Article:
On the morning of Sept. 11, 2001, just minutes before learning of the terrorist attacks on America, Democratic strategist James Carville was hoping for President Bush to fail, telling a group of Washington reporters: "I certainly hope he doesn't succeed."
Carville was joined by Democratic pollster Stanley Greenberg, who seemed encouraged by a survey he had just completed that revealed public misgivings about the newly minted president.
"We rush into these focus groups with these doubts that people have about him, and I'm wanting them to turn against him," Greenberg admitted.
The pollster added with a chuckle of disbelief: "They don't want him to fail. I mean, they think it matters if the president of the United States fails."
Minutes later, as news of the terrorist attacks reached the hotel conference room where the Democrats were having breakfast with the reporters, Carville announced: "Disregard everything we just said! This changes everything!"
The press followed Carville's orders, never reporting his or Greenberg's desire for Bush to fail. The omission was understandable at first, as reporters were consumed with chronicling the new war on terror. But months and even years later, the mainstream media chose to never resurrect those controversial sentiments, voiced by the Democratic Party's top strategists, that Bush should fail.
That omission stands in stark contrast to the feeding frenzy that ensued when radio host Rush Limbaugh recently said he wanted President Obama to fail. The press devoted wall-to-wall coverage to the remark, suggesting that Limbaugh and, by extension, conservative Republicans, were unpatriotic.
"The most influential Republican in the United States today, Mr. Rush Limbaugh, said he did not want President Obama to succeed," Carville railed on CNN recently. "He is the daddy of this Republican Congress."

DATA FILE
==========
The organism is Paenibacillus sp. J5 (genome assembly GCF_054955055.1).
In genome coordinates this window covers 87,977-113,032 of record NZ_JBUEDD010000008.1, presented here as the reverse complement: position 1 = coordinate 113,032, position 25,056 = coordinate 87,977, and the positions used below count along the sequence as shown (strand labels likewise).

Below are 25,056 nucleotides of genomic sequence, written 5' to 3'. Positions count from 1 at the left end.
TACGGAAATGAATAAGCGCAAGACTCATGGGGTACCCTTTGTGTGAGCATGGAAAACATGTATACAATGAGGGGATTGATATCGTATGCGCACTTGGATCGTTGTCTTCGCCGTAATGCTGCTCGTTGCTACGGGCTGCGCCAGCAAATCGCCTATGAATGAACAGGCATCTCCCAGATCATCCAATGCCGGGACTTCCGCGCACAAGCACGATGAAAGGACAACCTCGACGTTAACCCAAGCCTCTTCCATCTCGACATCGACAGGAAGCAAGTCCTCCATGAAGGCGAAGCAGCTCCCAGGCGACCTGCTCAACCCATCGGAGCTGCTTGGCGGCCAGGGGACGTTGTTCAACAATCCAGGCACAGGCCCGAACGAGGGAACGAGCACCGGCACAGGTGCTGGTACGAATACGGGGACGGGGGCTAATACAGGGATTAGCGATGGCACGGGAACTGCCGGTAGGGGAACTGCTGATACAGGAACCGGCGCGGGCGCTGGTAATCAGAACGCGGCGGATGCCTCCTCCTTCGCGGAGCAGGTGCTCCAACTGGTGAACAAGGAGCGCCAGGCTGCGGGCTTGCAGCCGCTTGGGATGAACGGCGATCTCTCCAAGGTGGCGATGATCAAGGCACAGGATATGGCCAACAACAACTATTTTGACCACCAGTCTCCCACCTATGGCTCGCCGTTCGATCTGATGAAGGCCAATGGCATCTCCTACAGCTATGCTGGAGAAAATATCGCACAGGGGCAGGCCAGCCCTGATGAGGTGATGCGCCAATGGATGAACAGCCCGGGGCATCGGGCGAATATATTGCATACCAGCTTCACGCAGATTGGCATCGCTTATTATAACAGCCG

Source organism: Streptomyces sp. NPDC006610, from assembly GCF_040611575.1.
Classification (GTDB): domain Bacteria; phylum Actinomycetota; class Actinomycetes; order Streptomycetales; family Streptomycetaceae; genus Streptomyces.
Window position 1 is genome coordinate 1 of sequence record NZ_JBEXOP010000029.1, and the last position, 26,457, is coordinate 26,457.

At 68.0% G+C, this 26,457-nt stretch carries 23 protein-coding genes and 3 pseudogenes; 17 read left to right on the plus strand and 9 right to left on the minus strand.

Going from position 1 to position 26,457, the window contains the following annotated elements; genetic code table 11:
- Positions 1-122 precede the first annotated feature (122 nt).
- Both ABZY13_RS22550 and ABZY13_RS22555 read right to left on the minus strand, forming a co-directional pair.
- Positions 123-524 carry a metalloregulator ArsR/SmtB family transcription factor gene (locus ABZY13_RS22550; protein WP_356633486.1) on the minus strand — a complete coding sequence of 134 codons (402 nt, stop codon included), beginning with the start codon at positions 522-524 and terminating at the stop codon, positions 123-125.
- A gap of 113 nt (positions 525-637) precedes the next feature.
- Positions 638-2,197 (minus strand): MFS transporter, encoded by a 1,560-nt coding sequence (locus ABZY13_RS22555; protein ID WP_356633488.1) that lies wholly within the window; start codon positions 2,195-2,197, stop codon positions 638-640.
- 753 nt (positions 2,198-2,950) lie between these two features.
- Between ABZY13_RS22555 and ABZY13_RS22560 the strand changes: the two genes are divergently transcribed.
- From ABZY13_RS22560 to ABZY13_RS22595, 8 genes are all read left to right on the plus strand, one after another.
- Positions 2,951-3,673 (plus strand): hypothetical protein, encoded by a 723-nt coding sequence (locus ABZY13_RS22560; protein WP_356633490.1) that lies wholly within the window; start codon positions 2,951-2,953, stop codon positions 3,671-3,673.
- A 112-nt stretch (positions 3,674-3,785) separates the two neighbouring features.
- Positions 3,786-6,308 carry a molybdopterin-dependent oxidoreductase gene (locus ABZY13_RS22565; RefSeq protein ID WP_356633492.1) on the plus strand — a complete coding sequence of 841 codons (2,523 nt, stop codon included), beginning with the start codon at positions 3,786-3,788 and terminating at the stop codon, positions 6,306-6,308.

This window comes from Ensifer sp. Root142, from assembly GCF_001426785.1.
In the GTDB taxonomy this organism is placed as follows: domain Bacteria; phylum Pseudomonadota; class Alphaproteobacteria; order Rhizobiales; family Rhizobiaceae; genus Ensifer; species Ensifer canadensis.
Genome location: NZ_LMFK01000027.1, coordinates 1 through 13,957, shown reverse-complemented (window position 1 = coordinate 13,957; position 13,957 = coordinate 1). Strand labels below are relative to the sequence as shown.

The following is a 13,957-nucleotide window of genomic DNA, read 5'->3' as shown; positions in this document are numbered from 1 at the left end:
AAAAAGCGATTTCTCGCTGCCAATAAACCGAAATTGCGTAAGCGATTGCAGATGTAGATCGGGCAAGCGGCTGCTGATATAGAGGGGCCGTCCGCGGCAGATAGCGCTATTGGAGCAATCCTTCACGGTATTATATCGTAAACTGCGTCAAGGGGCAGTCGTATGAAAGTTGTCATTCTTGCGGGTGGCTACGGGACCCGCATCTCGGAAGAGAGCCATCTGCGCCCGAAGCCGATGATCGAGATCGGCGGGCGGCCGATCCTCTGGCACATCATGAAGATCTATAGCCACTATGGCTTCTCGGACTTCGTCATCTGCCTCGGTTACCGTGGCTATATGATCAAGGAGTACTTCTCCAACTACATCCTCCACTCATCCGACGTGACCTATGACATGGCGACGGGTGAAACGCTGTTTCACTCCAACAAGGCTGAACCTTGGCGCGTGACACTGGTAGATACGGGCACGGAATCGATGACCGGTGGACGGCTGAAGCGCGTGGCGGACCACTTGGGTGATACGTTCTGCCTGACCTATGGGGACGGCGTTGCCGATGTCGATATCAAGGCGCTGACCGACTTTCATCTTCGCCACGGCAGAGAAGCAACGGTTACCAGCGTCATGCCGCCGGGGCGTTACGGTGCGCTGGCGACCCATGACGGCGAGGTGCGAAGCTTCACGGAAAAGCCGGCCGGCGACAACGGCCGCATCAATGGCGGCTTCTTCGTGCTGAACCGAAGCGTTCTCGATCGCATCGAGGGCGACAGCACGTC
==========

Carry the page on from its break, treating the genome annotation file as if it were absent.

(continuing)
Limbaugh, a staunch conservative, emphasized that he is rooting for the failure of Obama's liberal policies.
"The difference between Carville and his ilk and me is that I care about what happens to my country," Limbaugh told Fox on Wednesday. "I am not saying what I say for political advantage. I oppose actions, such as Obama's socialist agenda, that hurt my country.
"I deal in principles, not polls," Limbaugh added. "Carville and people like him live and breathe political exploitation. This is all a game to them. It's not a game to me. I am concerned about the well-being and survival of our nation. When has Carville ever advocated anything that would benefit the country at the expense of his party?"
Carville told Politico that focusing on Limbaugh is a deliberate strategy aimed at undermining Republicans.
"The television cameras just can't stay away from him," he said. "Our strategy depends on him keeping talking, and I think we're going to succeed."
Greenberg added: "He's driving the Republican reluctance to deal with Obama, which Americans want."
In 2006, 51 percent of Democrats wanted Bush to fail, according to a FOX News/Opinion Dynamics poll.
Bill Sammon is FOX News Channel's (FNC) vice president of News and Washington managing editor.